Do you know where your favorite color comes from? You might be surprised at what you find. Here we explore where the pigment Ultramarine Blue originated from, and how it was used throughout history.
At one point in time, ultramarine blue was one of the most sought-after pigments in the world, more valuable than gold! During the Renaissance, European artists often reserved ultramarine blue for paintings depicting religious figures such as the Virgin Mary. Because of the rarity of the pigment, many artists would put a base layer of a different blue such as azurite, only using the vibrant ultramarine blue to finish the painting. Many artists could not afford the pigment and were only able to request it if commissioned by someone who was wealthy.
Madonna of Humility, Circa 1430, Tempera on Panel | Sassoferrato, The virgin in Prayer, 1640-50
So, why was ultramarine blue expensive? In a time when there were no labs to create synthetic pigments, ultramarine blue was made by grinding lapis lazuli, a blue stone that dates as far back as Mesopotamia. Lapis lazuli is found in Badakhshan, a province located in present day Afghanistan. Because of the difficulty in harvesting the pigment due to its location and the method used to extract the stone, a synthetic form of the pigment would provide an affordable option for artists.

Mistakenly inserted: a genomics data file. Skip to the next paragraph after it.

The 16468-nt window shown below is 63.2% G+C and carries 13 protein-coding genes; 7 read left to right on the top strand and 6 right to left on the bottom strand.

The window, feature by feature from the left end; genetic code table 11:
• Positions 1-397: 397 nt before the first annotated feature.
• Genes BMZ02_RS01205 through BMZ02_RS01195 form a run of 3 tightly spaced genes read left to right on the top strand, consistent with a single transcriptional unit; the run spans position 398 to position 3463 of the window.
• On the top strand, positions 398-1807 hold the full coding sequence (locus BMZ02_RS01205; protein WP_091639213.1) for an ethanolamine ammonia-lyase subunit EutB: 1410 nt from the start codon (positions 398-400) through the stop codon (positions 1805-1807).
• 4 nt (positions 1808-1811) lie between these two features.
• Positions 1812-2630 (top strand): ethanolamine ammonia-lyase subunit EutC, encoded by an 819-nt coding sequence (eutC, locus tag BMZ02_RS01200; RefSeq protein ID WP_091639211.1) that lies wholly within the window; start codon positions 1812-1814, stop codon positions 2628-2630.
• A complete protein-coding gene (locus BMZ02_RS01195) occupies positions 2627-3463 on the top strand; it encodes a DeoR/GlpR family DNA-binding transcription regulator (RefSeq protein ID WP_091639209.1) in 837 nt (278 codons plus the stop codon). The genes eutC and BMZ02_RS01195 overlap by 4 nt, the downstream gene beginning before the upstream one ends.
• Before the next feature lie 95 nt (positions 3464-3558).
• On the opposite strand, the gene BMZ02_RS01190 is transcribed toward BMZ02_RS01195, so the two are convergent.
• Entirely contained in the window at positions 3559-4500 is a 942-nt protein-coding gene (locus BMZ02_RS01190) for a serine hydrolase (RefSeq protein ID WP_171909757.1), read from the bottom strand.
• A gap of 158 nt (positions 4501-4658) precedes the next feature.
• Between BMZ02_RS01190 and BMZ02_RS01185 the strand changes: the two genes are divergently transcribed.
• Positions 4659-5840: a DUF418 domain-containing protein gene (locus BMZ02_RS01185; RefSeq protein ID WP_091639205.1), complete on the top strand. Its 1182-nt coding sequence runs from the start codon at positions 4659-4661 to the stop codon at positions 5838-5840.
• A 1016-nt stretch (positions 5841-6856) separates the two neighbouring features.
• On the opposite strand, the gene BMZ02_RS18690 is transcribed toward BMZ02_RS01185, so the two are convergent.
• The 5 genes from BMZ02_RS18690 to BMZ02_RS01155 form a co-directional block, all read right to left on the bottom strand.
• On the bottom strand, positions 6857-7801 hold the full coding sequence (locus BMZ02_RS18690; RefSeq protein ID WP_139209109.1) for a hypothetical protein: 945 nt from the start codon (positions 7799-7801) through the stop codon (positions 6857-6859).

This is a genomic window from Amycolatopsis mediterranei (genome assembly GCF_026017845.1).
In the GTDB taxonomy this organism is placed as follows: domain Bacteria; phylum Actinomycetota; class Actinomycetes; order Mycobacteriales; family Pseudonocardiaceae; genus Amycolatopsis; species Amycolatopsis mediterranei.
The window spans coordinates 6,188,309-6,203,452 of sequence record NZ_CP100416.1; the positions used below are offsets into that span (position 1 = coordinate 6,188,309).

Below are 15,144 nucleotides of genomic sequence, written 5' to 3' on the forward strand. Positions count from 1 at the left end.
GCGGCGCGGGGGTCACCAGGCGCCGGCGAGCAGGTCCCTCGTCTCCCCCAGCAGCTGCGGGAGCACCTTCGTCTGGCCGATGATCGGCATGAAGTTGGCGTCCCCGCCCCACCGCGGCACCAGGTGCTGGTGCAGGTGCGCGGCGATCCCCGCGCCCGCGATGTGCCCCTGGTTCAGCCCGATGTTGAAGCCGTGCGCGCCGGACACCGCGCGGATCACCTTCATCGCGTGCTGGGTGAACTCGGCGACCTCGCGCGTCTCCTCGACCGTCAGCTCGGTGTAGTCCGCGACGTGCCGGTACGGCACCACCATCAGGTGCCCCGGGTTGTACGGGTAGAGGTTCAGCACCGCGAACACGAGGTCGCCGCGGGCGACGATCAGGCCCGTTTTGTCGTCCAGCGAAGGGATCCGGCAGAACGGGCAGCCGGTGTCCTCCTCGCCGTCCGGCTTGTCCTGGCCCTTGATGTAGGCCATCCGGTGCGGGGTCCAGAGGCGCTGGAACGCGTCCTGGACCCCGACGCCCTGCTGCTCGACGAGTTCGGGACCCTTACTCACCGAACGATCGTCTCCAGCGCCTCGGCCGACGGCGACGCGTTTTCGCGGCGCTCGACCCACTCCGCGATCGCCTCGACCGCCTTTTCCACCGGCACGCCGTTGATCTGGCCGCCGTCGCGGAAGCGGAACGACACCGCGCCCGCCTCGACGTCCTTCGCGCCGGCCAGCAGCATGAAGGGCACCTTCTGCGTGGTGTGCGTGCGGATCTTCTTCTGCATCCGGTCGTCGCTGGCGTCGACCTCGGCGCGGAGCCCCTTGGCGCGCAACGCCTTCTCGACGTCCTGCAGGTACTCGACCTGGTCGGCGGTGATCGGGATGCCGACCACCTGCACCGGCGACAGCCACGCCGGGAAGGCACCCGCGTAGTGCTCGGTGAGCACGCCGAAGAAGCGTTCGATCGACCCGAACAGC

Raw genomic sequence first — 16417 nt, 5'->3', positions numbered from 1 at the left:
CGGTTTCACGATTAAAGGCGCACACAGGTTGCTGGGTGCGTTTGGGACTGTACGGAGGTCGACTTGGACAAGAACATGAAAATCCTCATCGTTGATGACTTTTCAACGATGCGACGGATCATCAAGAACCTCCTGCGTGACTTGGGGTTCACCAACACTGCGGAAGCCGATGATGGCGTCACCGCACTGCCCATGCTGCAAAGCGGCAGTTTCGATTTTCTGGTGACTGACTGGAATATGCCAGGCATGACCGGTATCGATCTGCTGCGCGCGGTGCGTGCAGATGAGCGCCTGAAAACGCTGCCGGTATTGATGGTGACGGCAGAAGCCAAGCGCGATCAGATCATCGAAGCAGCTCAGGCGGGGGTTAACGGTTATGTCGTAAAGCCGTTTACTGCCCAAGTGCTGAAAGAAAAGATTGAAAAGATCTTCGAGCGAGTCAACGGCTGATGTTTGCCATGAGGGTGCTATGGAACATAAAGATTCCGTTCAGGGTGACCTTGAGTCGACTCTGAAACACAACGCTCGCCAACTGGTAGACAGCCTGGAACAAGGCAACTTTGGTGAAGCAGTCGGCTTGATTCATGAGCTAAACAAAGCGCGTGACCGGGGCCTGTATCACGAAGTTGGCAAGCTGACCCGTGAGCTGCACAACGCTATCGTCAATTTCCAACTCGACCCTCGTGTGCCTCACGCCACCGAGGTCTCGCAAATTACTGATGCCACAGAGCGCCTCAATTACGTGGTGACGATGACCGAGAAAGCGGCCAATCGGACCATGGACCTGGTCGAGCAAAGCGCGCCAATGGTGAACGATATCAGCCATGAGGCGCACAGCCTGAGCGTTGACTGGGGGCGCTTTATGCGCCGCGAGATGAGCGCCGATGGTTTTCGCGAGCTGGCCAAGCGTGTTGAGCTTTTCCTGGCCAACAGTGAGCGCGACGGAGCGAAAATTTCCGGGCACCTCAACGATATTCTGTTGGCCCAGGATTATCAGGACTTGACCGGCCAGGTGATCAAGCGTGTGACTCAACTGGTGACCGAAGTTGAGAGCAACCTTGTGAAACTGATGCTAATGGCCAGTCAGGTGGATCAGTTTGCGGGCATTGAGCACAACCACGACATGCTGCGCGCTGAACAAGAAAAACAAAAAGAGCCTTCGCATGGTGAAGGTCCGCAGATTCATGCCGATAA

Titan, Bacchus and Ariadne, 1520-30, The National Gallery, London | Vermeer, Girl with a Pearl Earring, CA 1665
In the 1800s it was decided by the Société d’Encouragement that there would be a reward to the first person to create a synthetic ultramarine blue. French chemist Jean-Baptiste Guimet and German professor Christian Gmelin were able to successfully create the synthetic pigment. Today, ultramarine blue is still one of the most popular colors in painting, and thanks to Guimet and Gmelin, one of the most affordable.
Interested in purchasing pure lapis lazuli pigment? It will cost you.
From pigment to paint, check out this video showing how to make your own: